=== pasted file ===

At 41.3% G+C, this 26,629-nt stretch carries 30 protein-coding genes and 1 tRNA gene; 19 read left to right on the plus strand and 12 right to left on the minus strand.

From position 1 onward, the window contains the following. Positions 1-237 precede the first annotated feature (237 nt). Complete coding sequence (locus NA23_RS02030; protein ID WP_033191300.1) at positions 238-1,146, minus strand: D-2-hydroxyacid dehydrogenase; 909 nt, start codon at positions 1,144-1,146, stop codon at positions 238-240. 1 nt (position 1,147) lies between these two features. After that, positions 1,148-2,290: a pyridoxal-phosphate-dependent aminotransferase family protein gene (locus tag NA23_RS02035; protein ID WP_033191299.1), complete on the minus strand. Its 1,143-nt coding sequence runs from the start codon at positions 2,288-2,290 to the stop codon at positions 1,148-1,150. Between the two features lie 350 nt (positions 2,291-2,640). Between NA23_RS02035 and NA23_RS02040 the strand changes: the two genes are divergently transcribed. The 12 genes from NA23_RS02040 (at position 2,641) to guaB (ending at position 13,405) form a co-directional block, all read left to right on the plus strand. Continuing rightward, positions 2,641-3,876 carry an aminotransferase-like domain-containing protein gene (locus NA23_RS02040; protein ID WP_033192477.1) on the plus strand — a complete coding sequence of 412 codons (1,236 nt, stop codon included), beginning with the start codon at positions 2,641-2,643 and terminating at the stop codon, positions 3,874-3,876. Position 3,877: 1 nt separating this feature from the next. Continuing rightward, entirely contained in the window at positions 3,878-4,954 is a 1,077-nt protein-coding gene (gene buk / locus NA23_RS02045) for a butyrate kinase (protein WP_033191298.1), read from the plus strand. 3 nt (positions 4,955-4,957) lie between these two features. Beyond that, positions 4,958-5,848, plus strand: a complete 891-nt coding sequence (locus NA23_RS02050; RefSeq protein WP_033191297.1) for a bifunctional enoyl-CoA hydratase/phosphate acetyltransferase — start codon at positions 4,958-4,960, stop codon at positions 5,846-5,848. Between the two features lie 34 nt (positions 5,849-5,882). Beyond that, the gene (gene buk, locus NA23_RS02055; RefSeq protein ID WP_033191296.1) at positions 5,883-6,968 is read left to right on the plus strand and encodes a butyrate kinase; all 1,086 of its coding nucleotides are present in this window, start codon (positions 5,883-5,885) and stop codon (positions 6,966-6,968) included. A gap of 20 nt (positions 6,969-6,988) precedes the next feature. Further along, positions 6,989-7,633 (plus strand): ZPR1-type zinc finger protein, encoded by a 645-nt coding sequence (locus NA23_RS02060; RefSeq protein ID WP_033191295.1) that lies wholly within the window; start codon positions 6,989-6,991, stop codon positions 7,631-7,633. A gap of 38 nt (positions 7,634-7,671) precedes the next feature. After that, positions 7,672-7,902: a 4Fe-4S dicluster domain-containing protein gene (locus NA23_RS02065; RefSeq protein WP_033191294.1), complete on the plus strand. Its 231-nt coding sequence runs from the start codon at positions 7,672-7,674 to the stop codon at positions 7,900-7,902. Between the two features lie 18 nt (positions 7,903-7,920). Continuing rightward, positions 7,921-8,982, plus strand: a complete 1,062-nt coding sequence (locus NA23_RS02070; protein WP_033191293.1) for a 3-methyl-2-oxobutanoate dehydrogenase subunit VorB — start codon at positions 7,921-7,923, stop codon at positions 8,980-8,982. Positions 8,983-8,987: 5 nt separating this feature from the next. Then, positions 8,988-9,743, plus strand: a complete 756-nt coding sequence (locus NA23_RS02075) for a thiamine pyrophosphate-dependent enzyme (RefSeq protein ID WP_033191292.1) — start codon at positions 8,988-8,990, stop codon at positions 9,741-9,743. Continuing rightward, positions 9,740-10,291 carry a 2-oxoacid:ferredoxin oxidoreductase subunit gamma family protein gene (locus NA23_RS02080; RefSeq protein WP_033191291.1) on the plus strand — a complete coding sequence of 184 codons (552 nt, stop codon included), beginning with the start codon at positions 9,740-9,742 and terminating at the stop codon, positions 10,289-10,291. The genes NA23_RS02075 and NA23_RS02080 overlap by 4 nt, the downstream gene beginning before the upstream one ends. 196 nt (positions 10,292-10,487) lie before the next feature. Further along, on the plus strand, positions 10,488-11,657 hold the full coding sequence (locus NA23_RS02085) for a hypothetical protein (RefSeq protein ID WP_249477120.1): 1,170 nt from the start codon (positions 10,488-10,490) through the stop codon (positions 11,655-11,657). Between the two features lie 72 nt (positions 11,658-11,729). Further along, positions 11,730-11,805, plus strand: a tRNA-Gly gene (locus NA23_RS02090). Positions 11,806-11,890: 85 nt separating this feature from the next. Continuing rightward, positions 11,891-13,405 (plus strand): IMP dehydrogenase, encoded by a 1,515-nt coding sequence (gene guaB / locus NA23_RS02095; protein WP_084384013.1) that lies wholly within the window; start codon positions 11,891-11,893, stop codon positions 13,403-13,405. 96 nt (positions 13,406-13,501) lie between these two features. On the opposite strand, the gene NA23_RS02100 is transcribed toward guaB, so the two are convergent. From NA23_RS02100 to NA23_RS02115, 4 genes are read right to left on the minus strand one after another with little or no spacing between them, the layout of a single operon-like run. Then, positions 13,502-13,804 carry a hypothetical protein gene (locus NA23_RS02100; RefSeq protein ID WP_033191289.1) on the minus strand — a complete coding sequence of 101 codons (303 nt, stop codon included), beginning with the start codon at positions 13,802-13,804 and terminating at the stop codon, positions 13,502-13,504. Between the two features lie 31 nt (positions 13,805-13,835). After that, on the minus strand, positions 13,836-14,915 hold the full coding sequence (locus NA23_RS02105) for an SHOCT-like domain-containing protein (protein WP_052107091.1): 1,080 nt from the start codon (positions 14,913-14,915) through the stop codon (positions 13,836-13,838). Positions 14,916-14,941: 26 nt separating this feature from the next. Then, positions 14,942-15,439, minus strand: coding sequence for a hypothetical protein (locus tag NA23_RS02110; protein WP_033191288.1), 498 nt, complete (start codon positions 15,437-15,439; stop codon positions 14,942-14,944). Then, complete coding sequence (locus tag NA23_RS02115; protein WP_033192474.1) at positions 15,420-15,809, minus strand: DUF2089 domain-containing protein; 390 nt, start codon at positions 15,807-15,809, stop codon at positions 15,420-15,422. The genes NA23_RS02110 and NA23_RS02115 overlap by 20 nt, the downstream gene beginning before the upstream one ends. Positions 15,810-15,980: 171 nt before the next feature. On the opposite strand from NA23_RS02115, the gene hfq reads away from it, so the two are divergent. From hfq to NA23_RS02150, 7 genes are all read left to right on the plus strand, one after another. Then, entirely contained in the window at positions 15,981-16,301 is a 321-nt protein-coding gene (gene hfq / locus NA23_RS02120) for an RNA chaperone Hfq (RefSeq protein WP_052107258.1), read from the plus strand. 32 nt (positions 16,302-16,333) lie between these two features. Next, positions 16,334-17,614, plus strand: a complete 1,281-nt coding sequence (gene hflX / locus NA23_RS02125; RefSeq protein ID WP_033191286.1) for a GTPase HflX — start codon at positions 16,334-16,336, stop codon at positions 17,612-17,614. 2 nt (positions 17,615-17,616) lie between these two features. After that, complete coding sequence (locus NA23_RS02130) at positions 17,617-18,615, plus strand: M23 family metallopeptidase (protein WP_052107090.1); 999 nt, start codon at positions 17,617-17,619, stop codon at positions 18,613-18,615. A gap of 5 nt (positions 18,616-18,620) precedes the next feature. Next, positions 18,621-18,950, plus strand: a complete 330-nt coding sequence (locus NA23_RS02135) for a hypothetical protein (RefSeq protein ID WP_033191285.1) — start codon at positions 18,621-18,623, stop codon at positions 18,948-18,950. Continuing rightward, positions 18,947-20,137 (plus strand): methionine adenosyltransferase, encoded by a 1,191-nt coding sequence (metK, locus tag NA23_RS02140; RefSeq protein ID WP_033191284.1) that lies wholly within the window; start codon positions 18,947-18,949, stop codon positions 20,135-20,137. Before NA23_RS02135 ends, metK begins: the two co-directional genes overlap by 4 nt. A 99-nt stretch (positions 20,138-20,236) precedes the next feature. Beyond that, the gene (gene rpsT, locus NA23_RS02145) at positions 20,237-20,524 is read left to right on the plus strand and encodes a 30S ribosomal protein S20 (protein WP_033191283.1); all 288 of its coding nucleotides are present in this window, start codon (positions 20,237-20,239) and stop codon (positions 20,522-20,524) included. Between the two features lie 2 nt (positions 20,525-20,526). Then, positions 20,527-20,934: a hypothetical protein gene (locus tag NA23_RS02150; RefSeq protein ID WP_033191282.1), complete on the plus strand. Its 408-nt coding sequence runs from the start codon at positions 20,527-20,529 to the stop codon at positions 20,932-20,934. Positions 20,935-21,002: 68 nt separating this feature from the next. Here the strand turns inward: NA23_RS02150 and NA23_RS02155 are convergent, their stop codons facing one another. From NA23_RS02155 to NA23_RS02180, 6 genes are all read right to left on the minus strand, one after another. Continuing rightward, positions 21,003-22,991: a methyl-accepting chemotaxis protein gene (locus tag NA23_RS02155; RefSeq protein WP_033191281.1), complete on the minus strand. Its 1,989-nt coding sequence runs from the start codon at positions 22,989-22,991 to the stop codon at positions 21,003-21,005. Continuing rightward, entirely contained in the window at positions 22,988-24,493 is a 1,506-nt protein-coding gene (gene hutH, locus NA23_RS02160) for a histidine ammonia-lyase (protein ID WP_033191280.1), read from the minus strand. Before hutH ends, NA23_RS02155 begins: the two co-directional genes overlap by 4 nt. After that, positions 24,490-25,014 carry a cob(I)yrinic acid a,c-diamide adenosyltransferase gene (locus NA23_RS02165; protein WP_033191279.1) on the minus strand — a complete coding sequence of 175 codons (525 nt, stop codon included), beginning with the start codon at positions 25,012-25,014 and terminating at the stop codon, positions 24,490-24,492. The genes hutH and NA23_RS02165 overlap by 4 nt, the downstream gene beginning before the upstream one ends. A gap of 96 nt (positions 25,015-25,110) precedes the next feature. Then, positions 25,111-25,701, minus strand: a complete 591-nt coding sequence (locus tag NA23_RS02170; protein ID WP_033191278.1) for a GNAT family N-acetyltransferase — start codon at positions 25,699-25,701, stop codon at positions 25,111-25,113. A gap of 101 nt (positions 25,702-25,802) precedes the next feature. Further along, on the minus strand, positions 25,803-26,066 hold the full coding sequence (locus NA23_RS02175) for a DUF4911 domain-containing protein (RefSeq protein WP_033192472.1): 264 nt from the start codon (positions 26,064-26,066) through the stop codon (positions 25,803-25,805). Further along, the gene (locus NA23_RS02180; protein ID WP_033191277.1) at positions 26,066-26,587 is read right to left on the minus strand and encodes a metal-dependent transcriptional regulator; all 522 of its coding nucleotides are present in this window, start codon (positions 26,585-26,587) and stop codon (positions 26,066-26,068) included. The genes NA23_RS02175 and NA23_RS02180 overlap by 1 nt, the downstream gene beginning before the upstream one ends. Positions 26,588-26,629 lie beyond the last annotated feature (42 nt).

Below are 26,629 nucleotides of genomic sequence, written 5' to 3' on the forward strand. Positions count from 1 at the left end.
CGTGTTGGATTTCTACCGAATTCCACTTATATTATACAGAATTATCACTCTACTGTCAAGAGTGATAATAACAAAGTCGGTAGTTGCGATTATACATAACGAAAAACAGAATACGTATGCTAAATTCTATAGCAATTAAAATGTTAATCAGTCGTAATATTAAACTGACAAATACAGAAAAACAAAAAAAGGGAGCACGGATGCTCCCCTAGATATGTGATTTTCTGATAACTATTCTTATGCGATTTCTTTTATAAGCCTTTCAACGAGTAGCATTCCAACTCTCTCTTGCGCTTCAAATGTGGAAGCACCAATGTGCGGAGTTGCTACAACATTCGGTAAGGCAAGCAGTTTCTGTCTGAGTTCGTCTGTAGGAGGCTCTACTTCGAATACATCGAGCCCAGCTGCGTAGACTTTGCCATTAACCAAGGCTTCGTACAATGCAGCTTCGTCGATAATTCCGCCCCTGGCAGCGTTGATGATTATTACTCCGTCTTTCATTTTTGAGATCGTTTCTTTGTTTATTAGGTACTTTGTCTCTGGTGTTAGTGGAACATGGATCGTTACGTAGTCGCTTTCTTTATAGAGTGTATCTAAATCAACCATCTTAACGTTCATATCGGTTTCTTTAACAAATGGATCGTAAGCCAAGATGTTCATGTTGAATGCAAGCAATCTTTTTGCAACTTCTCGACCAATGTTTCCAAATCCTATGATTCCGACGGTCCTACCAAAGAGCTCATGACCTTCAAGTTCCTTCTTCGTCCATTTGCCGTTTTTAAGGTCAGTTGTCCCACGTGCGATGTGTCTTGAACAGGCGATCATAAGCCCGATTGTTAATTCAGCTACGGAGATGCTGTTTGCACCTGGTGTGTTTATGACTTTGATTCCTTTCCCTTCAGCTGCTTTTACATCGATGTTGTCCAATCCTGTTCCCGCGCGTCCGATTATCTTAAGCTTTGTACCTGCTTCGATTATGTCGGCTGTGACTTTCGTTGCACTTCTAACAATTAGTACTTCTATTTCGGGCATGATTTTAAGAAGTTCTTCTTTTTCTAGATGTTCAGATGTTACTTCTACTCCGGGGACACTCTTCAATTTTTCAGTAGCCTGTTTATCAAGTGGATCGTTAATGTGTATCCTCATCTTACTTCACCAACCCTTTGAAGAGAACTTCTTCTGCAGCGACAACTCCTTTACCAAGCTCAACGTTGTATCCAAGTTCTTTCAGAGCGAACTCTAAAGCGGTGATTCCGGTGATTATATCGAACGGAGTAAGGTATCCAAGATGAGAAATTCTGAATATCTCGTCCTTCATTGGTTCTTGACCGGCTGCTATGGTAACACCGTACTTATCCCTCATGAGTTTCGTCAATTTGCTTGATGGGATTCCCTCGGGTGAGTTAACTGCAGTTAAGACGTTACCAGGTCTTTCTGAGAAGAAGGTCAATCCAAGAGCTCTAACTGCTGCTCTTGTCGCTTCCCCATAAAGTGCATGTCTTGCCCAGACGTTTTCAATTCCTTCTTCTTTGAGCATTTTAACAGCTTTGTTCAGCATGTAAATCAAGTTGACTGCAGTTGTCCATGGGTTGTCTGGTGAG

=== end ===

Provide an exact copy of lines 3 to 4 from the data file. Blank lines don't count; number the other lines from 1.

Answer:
Below are 26,629 nucleotides of genomic sequence, written 5' to 3' on the forward strand. Positions count from 1 at the left end.
CGTGTTGGATTTCTACCGAATTCCACTTATATTATACAGAATTATCACTCTACTGTCAAGAGTGATAATAACAAAGTCGGTAGTTGCGATTATACATAACGAAAAACAGAATACGTATGCTAAATTCTATAGCAATTAAAATGTTAATCAGTCGTAATATTAAACTGACAAATACAGAAAAACAAAAAAAGGGAGCACGGATGCTCCCCTAGATATGTGATTTTCTGATAACTATTCTTATGCGATTTCTTTTATAAGCCTTTCAACGAGTAGCATTCCAACTCTCTCTTGCGCTTCAAATGTGGAAGCACCAATGTGCGGAGTTGCTACAACATTCGGTAAGGCAAGCAGTTTCTGTCTGAGTTCGTCTGTAGGAGGCTCTACTTCGAATACATCGAGCCCAGCTGCGTAGACTTTGCCATTAACCAAGGCTTCGTACAATGCAGCTTCGTCGATAATTCCGCCCCTGGCAGCGTTGATGATTATTACTCCGTCTTTCATTTTTGAGATCGTTTCTTTGTTTATTAGGTACTTTGTCTCTGGTGTTAGTGGAACATGGATCGTTACGTAGTCGCTTTCTTTATAGAGTGTATCTAAATCAACCATCTTAACGTTCATATCGGTTTCTTTAACAAATGGATCGTAAGCCAAGATGTTCATGTTGAATGCAAGCAATCTTTTTGCAACTTCTCGACCAATGTTTCCAAATCCTATGATTCCGACGGTCCTACCAAAGAGCTCATGACCTTCAAGTTCCTTCTTCGTCCATTTGCCGTTTTTAAGGTCAGTTGTCCCACGTGCGATGTGTCTTGAACAGGCGATCATAAGCCCGATTGTTAATTCAGCTACGGAGATGCTGTTTGCACCTGGTGTGTTTATGACTTTGATTCCTTTCCCTTCAGCTGCTTTTACATCGATGTTGTCCAATCCTGTTCCCGCGCGTCCGATTATCTTAAGCTTTGTACCTGCTTCGATTATGTCGGCTGTGACTTTCGTTGCACTTCTAACAATTAGTACTTCTATTTCGGGCATGATTTTAAGAAGTTCTTCTTTTTCTAGATGTTCAGATGTTACTTCTACTCCGGGGACACTCTTCAATTTTTCAGTAGCCTGTTTATCAAGTGGATCGTTAATGTGTATCCTCATCTTACTTCACCAACCCTTTGAAGAGAACTTCTTCTGCAGCGACAACTCCTTTACCAAGCTCAACGTTGTATCCAAGTTCTTTCAGAGCGAACTCTAAAGCGGTGATTCCGGTGATTATATCGAACGGAGTAAGGTATCCAAGATGAGAAATTCTGAATATCTCGTCCTTCATTGGTTCTTGACCGGCTGCTATGGTAACACCGTACTTATCCCTCATGAGTTTCGTCAATTTGCTTGATGGGATTCCCTCGGGTGAGTTAACTGCAGTTAAGACGTTACCAGGTCTTTCTGAGAAGAAGGTCAATCCAAGAGCTCTAACTGCTGCTCTTGTCGCTTCCCCATAAAGTGCATGTCTTGCCCAGACGTTTTCAATTCCTTCTTCTTTGAGCATTTTAACAGCTTTGTTCAGCATGTAAATCAAGTTGACTGCAGTTGTCCATGGGTTGTCTGGTGAG